• Male
  • Female
  • Female

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Broad-tailed Hummingbird

Selasphorus platycercus
The order, Apodiformes, contains the swifts and hummingbirds, birds that at first glance seem to have little in common. Both groups, however, are similar in the structure of their wings, modified for very rapid movement and both have tiny legs. Both swifts and hummingbirds also have only 10 tail feathers, not 12 like most other birds, and they share similarities in cranial structure. Swifts are found over much of the world, but hummingbirds are found only in the Americas. Both families are represented in Washington:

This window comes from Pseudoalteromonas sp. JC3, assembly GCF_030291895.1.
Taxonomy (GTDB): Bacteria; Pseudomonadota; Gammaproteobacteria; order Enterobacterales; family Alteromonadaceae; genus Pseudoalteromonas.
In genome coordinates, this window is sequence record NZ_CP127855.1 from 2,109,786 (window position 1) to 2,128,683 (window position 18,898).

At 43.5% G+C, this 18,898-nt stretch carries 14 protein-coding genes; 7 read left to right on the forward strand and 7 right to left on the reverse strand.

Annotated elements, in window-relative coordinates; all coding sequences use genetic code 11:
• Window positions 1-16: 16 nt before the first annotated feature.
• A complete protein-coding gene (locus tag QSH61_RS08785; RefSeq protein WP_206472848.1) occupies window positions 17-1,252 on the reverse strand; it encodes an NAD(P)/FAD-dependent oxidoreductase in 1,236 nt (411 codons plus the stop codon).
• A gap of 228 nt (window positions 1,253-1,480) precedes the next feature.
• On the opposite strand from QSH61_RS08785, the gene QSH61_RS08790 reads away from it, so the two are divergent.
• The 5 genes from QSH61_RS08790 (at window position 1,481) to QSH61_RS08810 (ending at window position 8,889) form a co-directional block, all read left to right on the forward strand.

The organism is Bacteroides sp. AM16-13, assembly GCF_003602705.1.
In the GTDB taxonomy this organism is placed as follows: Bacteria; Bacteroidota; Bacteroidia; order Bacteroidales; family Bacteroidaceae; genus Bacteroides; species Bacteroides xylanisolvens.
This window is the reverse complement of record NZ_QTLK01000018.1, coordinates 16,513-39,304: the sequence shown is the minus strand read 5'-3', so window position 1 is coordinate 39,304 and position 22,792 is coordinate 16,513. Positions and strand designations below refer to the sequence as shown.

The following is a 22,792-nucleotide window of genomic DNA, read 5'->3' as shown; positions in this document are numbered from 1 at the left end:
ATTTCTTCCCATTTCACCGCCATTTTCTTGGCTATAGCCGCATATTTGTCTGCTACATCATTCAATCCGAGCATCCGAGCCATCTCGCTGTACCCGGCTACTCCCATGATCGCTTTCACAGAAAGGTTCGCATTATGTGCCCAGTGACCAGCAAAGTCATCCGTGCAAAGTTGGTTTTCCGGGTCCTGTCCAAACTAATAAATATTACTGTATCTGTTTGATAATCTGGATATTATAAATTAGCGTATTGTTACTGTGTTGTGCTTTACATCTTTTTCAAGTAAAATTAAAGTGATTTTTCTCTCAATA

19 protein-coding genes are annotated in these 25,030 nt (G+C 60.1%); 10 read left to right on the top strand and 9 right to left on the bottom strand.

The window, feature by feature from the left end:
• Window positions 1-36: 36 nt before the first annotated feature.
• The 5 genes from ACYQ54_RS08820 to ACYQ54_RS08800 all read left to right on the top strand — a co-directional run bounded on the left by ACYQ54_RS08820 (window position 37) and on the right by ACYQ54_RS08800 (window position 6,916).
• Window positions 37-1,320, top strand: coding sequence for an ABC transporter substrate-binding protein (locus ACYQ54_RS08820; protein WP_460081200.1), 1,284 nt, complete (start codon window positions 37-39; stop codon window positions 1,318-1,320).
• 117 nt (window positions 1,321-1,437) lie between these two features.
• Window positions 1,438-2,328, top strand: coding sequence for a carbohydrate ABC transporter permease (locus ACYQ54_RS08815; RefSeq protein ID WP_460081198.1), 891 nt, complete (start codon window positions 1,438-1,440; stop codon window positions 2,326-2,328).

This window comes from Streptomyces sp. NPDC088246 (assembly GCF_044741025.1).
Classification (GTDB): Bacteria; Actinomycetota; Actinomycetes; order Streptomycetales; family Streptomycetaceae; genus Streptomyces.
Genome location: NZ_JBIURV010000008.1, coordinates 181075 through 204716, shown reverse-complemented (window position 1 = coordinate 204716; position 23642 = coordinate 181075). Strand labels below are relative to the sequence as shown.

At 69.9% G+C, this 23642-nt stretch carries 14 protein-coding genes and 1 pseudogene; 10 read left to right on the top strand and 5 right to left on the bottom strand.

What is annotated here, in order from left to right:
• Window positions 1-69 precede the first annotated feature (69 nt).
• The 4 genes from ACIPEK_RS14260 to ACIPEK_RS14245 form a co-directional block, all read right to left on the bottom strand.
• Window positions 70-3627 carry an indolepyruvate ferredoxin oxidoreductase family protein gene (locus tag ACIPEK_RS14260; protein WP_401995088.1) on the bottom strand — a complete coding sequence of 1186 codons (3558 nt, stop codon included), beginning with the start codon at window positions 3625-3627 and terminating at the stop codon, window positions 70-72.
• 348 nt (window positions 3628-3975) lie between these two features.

Hummingbirds are tiny, nectar- and insect-eating birds. Their unique manner of flight allows them to fly forwards, backwards, or hover in one spot. Hummingbirds are found only in the Western Hemisphere, and most are found in tropical areas. Of the species that live in Washington, all but one migrate south in the winter. Male hummingbirds often have an iridescent throat patch called a "gorget." The females build the nests, incubate, and feed the young without assistance from males. Hummingbirds are among the smallest of warm-blooded animals and often consume more than half their total weight in food and twice their weight in water in a single day.

    General Description

    One record, from August 2000 in Asotin County.

    North American Range Map

    North America map legend

    Federal Endangered Species ListAudubon/American Bird Conservancy Watch ListState Endangered Species ListAudubon Washington Vulnerable Birds List

    View full list of Washington State's Species of Special Concern